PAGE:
The aim of this study was to examine the effects of a 7-day Zone diet compared with a normal diet on maximal oxygen uptake (V̇O2max), running time to exhaustion during endurance performance, and body composition. Eight men, with the following physical characteristics (mean ± SE), participated in this study: age, 26.1 ± 1.9 years; height, 178 ± 1.7 cm; mass, 70.7 ± 2.1 kg; and V̇O2max, 54.6 ± 3.1 ml·kg-1·min-1. All subjects undertook pretesting for V̇O2max, time to exhaustion (80% V̇O2max), and body composition (Biostat 1500) before following either the normal diet or the Zone diet for 7 days. These performance trials were performed before and after the dietary period. There was a significant (p < 0.05) decrease in total energy consumption from a mean of 2,314 ± 334 kcal on a pretest diet to 1,994 ± 438 kcal on the Zone diet. Subjects showed a significant reduction (p < 0.02) in body mass from 70.7 ± 2.1 kg to 69.8 ± 2.1 kg. In the 80% V̇O2max time to exhaustion trial, there was a significant reduction (p < 0.05) in time to exhaustion from 37.68 ± 8.6 minutes for the pretest diet to 34.11 ± 7.01 minutes for the Zone diet. In conclusion, the claim of the authors of the Zone diet that performance time and V̇O2max can be improved was not shown in this 1-week research trial. We would suggest that this is not a nutritional strategy that athletes should use until further work has been conducted.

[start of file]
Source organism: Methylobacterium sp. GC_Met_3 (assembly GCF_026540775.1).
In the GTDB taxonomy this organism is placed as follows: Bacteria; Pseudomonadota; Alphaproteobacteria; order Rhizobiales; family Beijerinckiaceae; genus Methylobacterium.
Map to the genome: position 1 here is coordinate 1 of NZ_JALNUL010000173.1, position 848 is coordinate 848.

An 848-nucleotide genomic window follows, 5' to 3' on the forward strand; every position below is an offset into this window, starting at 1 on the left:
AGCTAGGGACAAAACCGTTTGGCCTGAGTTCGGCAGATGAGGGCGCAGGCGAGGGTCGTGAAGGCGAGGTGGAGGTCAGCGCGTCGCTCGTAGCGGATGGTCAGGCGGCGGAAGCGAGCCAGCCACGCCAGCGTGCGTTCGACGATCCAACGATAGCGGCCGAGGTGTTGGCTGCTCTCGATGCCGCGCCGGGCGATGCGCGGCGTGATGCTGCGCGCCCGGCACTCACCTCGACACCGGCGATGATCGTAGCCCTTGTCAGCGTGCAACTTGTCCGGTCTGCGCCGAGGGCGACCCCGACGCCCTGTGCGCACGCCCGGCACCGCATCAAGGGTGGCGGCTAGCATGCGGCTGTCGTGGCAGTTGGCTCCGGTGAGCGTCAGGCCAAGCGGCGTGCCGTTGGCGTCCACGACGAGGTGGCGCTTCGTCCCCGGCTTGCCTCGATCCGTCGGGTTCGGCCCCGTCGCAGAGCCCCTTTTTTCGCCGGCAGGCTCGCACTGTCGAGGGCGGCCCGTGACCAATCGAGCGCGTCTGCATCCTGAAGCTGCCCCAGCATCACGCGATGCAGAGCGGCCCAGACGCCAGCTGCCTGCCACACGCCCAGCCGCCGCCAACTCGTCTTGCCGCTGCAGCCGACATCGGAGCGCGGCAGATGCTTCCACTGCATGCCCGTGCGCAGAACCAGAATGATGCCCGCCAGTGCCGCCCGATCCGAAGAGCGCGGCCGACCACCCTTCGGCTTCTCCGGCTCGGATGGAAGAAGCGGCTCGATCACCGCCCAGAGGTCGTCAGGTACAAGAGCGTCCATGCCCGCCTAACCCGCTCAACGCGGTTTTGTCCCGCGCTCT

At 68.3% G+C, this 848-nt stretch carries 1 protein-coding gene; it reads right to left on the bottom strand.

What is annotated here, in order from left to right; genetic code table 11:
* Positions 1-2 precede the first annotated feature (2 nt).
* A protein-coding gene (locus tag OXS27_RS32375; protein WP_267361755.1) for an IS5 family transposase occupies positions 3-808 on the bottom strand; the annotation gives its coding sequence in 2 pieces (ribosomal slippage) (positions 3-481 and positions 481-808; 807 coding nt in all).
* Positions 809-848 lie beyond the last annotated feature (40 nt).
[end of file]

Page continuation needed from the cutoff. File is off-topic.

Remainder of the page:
Jarvis, M., McNaughton, L., Seddon, A., & Thompson, D. (2002). The acute 1-week effects of the zone diet on body composition, blood lipid levels, and performance in recreational endurance athletes. Journal of Strength and Conditioning Research, 16(1), 50–57. https://doi.org/10.1519/1533-4287(2002)016<0050:TAWEOT>2.0.CO;2